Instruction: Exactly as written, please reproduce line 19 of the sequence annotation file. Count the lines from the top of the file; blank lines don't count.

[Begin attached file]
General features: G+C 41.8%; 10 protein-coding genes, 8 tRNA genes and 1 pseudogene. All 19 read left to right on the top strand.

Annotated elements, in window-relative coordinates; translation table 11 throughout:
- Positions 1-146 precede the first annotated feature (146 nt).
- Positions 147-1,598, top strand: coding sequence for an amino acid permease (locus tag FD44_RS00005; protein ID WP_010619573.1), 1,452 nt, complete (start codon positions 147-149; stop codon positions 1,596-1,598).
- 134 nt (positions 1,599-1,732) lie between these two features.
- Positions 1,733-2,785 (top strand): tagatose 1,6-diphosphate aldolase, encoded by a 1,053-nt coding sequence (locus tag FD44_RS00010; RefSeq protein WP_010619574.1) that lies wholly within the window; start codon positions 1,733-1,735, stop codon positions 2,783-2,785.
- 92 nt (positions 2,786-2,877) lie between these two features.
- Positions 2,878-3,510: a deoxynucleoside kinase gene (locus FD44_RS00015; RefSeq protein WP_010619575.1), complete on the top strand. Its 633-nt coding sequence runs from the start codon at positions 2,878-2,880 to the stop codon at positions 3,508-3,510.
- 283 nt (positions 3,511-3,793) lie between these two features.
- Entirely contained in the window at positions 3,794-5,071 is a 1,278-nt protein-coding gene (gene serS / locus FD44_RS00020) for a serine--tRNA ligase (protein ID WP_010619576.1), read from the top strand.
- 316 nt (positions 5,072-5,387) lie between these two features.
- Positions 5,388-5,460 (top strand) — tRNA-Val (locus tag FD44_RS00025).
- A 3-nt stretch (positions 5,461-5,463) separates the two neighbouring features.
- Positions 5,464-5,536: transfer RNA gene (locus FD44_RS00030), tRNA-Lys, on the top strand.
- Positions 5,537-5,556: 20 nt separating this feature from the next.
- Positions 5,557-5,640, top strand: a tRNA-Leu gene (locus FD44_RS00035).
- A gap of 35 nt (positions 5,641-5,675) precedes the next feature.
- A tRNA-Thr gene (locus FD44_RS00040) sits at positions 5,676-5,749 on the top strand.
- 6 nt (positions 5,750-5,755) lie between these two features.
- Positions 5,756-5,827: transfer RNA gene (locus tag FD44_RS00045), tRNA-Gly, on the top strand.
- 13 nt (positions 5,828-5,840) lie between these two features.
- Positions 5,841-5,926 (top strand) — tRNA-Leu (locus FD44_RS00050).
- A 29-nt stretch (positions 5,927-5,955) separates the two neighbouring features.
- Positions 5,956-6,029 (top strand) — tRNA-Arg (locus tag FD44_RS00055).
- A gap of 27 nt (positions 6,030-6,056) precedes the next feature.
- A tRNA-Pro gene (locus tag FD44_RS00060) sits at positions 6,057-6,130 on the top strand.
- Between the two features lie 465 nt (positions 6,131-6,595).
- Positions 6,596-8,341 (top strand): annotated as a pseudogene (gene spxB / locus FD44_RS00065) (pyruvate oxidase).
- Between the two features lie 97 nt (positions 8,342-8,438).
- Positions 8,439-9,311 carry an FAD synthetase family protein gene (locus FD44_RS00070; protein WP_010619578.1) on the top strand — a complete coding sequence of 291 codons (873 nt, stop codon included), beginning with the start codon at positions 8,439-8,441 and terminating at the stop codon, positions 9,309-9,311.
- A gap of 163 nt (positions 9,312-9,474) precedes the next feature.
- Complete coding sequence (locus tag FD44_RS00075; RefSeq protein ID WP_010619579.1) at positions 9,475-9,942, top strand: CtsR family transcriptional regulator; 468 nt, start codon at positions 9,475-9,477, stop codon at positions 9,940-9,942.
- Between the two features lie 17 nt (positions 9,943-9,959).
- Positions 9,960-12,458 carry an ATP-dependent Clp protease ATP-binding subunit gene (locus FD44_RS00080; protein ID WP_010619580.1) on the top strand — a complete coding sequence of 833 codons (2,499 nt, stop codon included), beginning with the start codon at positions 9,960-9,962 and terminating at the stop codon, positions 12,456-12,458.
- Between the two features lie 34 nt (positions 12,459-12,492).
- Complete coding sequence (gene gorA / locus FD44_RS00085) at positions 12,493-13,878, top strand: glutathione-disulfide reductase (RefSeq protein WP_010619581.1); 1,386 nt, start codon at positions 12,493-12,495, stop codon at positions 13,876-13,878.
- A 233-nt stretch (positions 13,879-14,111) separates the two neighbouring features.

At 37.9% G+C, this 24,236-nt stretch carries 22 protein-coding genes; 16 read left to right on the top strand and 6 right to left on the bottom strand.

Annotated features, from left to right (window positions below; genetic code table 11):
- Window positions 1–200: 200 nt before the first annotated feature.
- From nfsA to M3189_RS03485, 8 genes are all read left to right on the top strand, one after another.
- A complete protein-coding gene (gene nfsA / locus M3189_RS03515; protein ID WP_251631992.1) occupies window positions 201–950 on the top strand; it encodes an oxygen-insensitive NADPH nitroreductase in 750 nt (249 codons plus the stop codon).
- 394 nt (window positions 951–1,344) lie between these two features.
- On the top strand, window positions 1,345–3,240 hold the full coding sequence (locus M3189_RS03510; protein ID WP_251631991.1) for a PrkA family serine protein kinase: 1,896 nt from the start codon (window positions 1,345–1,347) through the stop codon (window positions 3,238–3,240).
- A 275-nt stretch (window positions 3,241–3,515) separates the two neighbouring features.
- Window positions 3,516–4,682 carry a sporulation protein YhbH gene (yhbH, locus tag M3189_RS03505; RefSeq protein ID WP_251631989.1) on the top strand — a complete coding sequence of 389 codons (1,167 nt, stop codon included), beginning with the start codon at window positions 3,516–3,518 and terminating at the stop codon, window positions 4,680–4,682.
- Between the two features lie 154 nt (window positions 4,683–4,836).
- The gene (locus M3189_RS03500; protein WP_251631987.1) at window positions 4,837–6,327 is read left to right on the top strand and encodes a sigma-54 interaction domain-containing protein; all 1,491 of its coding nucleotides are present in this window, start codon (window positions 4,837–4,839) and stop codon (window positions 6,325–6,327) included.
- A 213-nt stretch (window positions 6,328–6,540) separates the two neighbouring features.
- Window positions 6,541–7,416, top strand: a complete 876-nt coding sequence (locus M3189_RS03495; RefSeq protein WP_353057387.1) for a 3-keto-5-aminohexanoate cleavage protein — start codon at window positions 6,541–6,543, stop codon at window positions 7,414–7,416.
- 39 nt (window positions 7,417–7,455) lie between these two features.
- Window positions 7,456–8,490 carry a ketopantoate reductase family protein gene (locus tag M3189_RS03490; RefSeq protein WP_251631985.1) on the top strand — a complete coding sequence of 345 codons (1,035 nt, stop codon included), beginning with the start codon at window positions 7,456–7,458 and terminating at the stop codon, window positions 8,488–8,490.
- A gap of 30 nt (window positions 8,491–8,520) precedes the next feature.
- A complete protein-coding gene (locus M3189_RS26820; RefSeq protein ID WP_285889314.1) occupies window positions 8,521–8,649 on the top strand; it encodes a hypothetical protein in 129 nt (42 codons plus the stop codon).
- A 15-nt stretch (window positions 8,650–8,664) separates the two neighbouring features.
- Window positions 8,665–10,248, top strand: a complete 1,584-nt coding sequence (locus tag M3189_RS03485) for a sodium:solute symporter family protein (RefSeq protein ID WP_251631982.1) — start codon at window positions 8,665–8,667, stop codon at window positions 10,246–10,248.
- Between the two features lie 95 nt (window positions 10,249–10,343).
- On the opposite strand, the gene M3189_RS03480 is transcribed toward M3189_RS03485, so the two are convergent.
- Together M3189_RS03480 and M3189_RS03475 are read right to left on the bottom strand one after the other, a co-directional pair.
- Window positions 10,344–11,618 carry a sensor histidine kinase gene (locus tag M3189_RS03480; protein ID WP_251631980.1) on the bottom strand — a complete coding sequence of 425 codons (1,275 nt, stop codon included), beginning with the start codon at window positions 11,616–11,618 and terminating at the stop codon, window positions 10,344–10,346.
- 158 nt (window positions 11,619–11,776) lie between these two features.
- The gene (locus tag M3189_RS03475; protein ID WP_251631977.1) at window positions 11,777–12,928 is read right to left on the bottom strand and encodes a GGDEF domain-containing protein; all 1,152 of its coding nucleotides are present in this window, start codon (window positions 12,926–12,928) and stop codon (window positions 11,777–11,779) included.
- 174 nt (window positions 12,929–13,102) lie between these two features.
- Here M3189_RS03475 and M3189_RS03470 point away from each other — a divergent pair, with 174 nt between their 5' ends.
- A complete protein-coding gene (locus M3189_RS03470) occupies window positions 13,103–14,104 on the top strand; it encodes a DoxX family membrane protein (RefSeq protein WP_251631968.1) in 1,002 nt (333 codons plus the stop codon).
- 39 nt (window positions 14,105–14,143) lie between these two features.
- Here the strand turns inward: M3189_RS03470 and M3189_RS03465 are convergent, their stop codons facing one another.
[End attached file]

- 6 nt (positions 5,750-5,755) lie between these two features.